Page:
The latest entry to the series is highly polished but undermined by handling issues.
- Developer: Milestone srl
- Publisher: Milestone srl
- Release date: 4th February 2020
- Genre: Racing
- Platforms: Xbox One, PS4, Windows PC/Steam, Switch, Stadia
- Reviewed on: Xbox One X
- Game Supplied by: Developer
Milestone has quite the history when it comes to motorbike games. Over the years, they’ve given us numerous MotoGP titles, the Ride series, and both MXGP and Monster Energy Supercross games. The one thing they have yet to reliably bring us, though, is consistency. Take the MotoGP games, for example, MotoGP17 – very good. MotoGP18 – forgettable. MotoGP19 – excellent. It is this inconsistency that brings me to Supercross 3 with trepidation. Supercross 2 was a pretty average game, though fun if you are a fan of the sport, and I recently played through MXGP 3 which, while not without its own foibles, was actually one of the better representations of the sport. That in itself is disappointing though, as the presentation could have been better, and the handling had some unusual quirks.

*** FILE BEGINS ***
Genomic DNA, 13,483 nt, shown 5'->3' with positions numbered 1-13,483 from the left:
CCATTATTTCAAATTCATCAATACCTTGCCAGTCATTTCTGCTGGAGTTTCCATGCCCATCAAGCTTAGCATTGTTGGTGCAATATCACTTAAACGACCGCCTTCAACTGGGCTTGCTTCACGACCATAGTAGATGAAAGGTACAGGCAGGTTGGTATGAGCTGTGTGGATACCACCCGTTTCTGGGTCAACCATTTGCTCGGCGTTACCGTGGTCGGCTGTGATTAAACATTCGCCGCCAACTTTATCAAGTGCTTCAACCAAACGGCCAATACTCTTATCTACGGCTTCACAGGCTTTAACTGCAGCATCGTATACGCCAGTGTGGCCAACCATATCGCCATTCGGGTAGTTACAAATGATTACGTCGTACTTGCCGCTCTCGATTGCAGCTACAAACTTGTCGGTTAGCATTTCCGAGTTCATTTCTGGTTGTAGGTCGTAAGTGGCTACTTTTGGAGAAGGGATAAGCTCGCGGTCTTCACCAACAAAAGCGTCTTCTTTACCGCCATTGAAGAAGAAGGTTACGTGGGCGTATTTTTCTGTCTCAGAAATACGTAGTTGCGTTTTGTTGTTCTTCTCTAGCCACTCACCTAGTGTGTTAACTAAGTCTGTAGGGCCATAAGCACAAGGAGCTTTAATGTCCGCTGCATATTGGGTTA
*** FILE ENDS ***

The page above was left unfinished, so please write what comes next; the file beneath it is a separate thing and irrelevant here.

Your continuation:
There is clearly a market for these games, but the question is, will Monster Energy Supercross – The Official Videogame 3 manage to bridge the gap between just ok and good, or could this finally be the great game fans deserve?
Straight from the off, it’s clear the developers have put a lot of time into polishing Monster Energy Supercross 3. The menus are clean and simple to navigate, everything you need is laid out clearly for you and the overall presentation is very good.
Starting the game, you are greeted by the character customisation screen. You can choose your name, nickname (that appears on your race suit), rider number and the fonts for these, before choosing your rider. The option to choose a female rider is a first for the series, but the rest of the character customisations are mainly choices of generic features that are largely irrelevant, as you only see your avatar momentarily before each race or on the podium, and the rest of the time you have a helmet on.
The true customisation comes from the hundreds of options when it comes to helmets, suits, boots and more. There are an excellent number of options available here, and you will easily find something to pimp your rider out in style if you so wish. You can unlock these with prestige points earned in races, and you will earn more than enough points to unlock whichever items you want in no time.